But when I watch him stare at the toy train or precariously toddle over to his father, I remember how much he has grown since LAST Christmas. The wonder on his face reminds me that the train very well could get broken this year, especially now that he tries to walk around with the control in his arms. But it's alright. Perfection in parenting and housekeeping are not my goals.

I have more important things to do, like watch the train with Levi.

November 28, 2010

Thanksgiving on the Farm

For the past four years, on or around Thanksgiving we have journeyed to Chester, IL, to spend Thanksgiving on a farm. For three of those years I hoped to return and prepare a reflection blog post about how much I enjoy the farm, the special friendships we have made with people on the farm, and the sense of warmth, acceptance, and belonging we feel when there. 

That post has never happened. Last year, I did not even mention our farm trip on my blog, though I reflected about a new time sucker to my life

This post has never happened in large part because it's difficult to sum up how much we have enjoyed our time at Knapp Centennial Farm. We look forward to this time out in the country, to watching Nash run around and be a farm dog, and to seeing good friends. 

The farm belongs to the Knapp family, and we know a Knapp (now Smith) because Laura is married to Pat, the pastor Lindon worked for in Alabama. Pat and Laura have been really special friends for six years, and they have been tremendous encouragements to us during all kinds of difficult situations.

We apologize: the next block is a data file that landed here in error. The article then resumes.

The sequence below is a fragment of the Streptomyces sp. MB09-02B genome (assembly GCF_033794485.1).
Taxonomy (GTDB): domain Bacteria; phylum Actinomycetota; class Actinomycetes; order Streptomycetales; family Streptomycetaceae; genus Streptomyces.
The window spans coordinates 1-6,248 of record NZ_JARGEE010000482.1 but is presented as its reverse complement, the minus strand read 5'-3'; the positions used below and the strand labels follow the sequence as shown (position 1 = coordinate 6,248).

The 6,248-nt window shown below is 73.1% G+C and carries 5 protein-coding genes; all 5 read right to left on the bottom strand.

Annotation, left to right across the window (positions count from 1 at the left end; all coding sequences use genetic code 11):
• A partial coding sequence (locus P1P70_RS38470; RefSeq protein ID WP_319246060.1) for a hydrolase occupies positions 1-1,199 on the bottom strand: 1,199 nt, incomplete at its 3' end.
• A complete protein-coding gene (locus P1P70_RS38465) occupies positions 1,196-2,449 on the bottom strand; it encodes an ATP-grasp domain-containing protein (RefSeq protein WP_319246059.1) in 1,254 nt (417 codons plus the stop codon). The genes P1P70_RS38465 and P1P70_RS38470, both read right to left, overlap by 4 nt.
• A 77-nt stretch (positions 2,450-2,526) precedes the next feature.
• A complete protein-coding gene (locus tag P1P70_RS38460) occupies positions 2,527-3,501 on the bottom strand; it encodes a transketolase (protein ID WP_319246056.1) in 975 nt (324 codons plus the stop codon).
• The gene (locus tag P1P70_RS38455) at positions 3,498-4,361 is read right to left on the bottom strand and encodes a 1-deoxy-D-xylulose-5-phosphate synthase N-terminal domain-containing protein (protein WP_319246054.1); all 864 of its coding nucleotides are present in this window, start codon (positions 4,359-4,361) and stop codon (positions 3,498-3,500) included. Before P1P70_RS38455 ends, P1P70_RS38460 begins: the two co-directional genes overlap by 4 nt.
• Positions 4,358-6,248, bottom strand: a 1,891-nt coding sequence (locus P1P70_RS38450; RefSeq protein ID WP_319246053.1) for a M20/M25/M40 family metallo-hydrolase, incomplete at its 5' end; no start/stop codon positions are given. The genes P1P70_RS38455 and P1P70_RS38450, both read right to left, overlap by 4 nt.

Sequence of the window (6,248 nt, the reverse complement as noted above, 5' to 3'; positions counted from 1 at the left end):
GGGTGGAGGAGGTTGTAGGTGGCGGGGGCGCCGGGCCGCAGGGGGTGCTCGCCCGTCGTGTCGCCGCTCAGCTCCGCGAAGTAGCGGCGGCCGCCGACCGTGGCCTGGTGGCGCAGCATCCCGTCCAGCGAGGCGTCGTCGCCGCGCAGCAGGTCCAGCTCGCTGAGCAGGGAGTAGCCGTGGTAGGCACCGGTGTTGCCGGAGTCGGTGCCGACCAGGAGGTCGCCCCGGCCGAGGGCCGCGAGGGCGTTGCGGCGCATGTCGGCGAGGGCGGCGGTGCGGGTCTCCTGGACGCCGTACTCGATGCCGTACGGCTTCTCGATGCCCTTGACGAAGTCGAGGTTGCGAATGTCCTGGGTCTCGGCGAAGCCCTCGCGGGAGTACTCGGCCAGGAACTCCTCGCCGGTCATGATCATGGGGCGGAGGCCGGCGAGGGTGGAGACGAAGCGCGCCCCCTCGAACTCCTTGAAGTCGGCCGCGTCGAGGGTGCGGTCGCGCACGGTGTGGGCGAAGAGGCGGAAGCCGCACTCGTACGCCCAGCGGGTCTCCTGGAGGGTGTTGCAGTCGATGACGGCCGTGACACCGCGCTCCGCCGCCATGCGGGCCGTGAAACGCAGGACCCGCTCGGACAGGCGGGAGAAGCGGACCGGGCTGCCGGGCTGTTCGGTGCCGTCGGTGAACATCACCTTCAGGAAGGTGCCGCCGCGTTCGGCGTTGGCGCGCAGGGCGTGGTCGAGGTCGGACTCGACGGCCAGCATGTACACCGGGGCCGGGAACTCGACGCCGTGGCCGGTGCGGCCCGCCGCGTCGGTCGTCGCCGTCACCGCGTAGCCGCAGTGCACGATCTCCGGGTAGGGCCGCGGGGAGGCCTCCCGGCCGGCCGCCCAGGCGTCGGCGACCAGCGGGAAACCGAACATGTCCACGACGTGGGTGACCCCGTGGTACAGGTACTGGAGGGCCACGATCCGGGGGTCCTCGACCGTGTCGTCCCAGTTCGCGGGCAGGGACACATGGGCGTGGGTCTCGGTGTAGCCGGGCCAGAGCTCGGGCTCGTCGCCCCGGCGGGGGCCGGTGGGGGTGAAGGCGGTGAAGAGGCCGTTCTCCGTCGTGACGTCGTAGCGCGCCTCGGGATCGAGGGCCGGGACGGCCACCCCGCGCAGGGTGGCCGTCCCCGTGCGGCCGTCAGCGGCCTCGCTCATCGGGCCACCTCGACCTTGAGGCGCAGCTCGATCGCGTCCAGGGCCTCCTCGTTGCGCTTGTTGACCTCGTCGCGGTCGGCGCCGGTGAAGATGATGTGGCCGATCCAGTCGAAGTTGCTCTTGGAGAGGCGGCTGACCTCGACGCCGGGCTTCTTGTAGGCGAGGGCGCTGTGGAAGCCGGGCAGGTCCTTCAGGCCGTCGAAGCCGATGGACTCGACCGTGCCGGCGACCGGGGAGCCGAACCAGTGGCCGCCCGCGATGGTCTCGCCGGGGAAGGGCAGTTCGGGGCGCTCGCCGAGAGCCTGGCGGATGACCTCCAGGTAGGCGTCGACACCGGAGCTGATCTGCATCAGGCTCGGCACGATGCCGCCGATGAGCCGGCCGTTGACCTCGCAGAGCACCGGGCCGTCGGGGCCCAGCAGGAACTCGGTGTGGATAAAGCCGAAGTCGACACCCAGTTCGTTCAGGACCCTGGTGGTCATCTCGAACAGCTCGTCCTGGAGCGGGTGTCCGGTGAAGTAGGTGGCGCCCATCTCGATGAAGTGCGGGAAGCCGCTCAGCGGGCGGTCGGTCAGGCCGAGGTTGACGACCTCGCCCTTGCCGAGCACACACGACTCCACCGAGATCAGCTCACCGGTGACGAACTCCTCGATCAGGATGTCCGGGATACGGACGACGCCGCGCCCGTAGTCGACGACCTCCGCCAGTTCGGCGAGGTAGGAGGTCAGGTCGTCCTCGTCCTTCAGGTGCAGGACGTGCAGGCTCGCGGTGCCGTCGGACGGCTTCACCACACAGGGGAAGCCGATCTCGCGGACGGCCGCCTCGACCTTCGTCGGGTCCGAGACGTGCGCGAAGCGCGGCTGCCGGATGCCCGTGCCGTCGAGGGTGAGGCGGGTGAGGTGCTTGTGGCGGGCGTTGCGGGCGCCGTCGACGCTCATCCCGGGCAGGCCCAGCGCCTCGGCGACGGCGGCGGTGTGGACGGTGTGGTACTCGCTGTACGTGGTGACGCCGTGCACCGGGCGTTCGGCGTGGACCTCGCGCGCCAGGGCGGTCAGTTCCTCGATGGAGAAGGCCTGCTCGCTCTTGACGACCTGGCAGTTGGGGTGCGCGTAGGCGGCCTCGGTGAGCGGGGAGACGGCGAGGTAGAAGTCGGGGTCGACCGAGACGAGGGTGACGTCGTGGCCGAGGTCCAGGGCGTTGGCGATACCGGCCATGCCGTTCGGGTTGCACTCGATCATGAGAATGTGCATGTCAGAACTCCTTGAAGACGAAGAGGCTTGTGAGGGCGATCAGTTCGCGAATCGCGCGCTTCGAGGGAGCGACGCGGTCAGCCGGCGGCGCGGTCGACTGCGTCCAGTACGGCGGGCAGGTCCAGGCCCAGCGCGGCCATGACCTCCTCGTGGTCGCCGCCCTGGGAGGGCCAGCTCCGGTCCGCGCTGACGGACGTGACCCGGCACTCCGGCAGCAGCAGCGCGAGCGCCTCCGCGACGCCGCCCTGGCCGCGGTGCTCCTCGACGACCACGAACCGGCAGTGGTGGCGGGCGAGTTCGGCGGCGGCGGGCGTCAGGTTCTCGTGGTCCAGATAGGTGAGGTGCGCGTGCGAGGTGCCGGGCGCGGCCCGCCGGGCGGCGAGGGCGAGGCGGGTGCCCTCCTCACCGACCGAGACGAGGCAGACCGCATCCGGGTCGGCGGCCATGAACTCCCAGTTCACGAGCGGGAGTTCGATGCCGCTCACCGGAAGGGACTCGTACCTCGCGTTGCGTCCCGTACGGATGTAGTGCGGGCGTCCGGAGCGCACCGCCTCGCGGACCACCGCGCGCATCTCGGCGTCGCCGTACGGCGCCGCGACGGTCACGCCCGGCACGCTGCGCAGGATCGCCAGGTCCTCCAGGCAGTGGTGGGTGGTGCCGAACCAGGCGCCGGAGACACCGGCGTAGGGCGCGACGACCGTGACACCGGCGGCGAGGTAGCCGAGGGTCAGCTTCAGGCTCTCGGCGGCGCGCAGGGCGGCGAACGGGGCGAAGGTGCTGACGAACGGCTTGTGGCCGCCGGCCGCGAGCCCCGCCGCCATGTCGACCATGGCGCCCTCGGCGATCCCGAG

So when they insisted we join them for their annual Thanksgiving celebration with Laura's extended family at the farm (which, conveniently, is less than 90 minutes from our house), we thought it would be fun. It is fun, and every year Laura's gregarious family has welcomed us back with increasing levels of enthusiasm. 

This year, while there was no lack of enthusiasm, there was a serious lack of nice weather. It rained all day Thursday, and eventually the rain turned to ice and snow. While we had hoped Levi would get to try out his new walking skills all around the farm, we were stuck indoors all day. Poor Nash had it the worst. We won't go into that. He was very displeased with us. 

Though the weather did not cooperate, we so enjoyed our time with the Knapps (and when I say "Knapp," I mean everyone who was there, whether or not they ever held that last name). It's always fun to hear people "ooh" and "ahh" over your kid, and the Knapps are nothing if not enthusiastic. It made us feel very good! 

And it is always a joy to see Pat and Laura. Laura definitely possesses the Knapp expressiveness, so if you ever have good news you want to share with someone, tell Laura. The result is so gratifying. But don't think she won't tell you the truth straight up when you need to hear it. One of my favorite moments from Thanksgiving was when she came upon a few clueless novices trying to hack through a game of  Scrabble and pronounced, "You've really screwed up this board. This is NOT how it should look at all." She gave them a few pointers, shook her head solemnly, and went on her way.